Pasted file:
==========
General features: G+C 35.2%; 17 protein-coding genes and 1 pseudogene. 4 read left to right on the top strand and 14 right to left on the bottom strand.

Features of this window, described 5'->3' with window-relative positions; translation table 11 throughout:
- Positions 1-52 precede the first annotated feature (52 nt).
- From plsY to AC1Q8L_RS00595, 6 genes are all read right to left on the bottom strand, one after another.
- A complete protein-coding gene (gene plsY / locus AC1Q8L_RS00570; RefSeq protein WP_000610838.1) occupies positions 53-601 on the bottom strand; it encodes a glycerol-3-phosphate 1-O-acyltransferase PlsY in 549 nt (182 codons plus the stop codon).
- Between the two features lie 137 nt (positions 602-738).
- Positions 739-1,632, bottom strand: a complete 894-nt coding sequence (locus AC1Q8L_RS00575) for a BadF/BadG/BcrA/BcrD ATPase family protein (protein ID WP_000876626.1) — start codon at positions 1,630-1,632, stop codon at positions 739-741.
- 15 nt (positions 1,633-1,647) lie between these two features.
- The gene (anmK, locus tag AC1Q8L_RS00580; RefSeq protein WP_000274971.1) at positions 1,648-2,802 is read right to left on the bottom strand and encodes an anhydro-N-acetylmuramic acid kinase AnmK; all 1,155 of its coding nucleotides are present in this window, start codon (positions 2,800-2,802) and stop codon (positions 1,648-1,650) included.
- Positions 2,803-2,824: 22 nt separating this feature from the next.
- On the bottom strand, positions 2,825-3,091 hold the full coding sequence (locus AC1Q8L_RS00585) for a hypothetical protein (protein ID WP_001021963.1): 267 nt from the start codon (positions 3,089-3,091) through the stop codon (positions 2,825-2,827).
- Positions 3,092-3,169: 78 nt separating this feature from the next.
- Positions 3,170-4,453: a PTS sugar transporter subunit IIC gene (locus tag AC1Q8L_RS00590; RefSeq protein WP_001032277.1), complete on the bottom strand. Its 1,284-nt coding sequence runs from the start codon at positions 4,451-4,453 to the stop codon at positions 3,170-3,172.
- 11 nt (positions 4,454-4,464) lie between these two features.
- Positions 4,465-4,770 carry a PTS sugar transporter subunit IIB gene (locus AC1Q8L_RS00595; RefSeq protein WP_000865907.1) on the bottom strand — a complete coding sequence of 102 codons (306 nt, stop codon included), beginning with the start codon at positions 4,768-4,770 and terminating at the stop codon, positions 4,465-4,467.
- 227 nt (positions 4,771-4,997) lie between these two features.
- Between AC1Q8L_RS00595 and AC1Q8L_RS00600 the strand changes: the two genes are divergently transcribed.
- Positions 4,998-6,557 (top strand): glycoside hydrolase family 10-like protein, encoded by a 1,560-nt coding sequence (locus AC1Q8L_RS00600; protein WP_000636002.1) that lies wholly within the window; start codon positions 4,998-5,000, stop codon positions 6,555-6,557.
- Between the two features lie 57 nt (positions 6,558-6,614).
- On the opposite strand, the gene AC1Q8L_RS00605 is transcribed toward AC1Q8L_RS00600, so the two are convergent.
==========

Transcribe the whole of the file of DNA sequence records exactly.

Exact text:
General features: G+C 35.2%; 17 protein-coding genes and 1 pseudogene. 4 read left to right on the top strand and 14 right to left on the bottom strand.

Features of this window, described 5'->3' with window-relative positions; translation table 11 throughout:
- Positions 1-52 precede the first annotated feature (52 nt).
- From plsY to AC1Q8L_RS00595, 6 genes are all read right to left on the bottom strand, one after another.
- A complete protein-coding gene (gene plsY / locus AC1Q8L_RS00570; RefSeq protein WP_000610838.1) occupies positions 53-601 on the bottom strand; it encodes a glycerol-3-phosphate 1-O-acyltransferase PlsY in 549 nt (182 codons plus the stop codon).
- Between the two features lie 137 nt (positions 602-738).
- Positions 739-1,632, bottom strand: a complete 894-nt coding sequence (locus AC1Q8L_RS00575) for a BadF/BadG/BcrA/BcrD ATPase family protein (protein ID WP_000876626.1) — start codon at positions 1,630-1,632, stop codon at positions 739-741.
- 15 nt (positions 1,633-1,647) lie between these two features.
- The gene (anmK, locus tag AC1Q8L_RS00580; RefSeq protein WP_000274971.1) at positions 1,648-2,802 is read right to left on the bottom strand and encodes an anhydro-N-acetylmuramic acid kinase AnmK; all 1,155 of its coding nucleotides are present in this window, start codon (positions 2,800-2,802) and stop codon (positions 1,648-1,650) included.
- Positions 2,803-2,824: 22 nt separating this feature from the next.
- On the bottom strand, positions 2,825-3,091 hold the full coding sequence (locus AC1Q8L_RS00585) for a hypothetical protein (protein ID WP_001021963.1): 267 nt from the start codon (positions 3,089-3,091) through the stop codon (positions 2,825-2,827).
- Positions 3,092-3,169: 78 nt separating this feature from the next.
- Positions 3,170-4,453: a PTS sugar transporter subunit IIC gene (locus tag AC1Q8L_RS00590; RefSeq protein WP_001032277.1), complete on the bottom strand. Its 1,284-nt coding sequence runs from the start codon at positions 4,451-4,453 to the stop codon at positions 3,170-3,172.
- 11 nt (positions 4,454-4,464) lie between these two features.
- Positions 4,465-4,770 carry a PTS sugar transporter subunit IIB gene (locus AC1Q8L_RS00595; RefSeq protein WP_000865907.1) on the bottom strand — a complete coding sequence of 102 codons (306 nt, stop codon included), beginning with the start codon at positions 4,768-4,770 and terminating at the stop codon, positions 4,465-4,467.
- 227 nt (positions 4,771-4,997) lie between these two features.
- Between AC1Q8L_RS00595 and AC1Q8L_RS00600 the strand changes: the two genes are divergently transcribed.
- Positions 4,998-6,557 (top strand): glycoside hydrolase family 10-like protein, encoded by a 1,560-nt coding sequence (locus AC1Q8L_RS00600; protein WP_000636002.1) that lies wholly within the window; start codon positions 4,998-5,000, stop codon positions 6,555-6,557.
- Between the two features lie 57 nt (positions 6,558-6,614).
- On the opposite strand, the gene AC1Q8L_RS00605 is transcribed toward AC1Q8L_RS00600, so the two are convergent.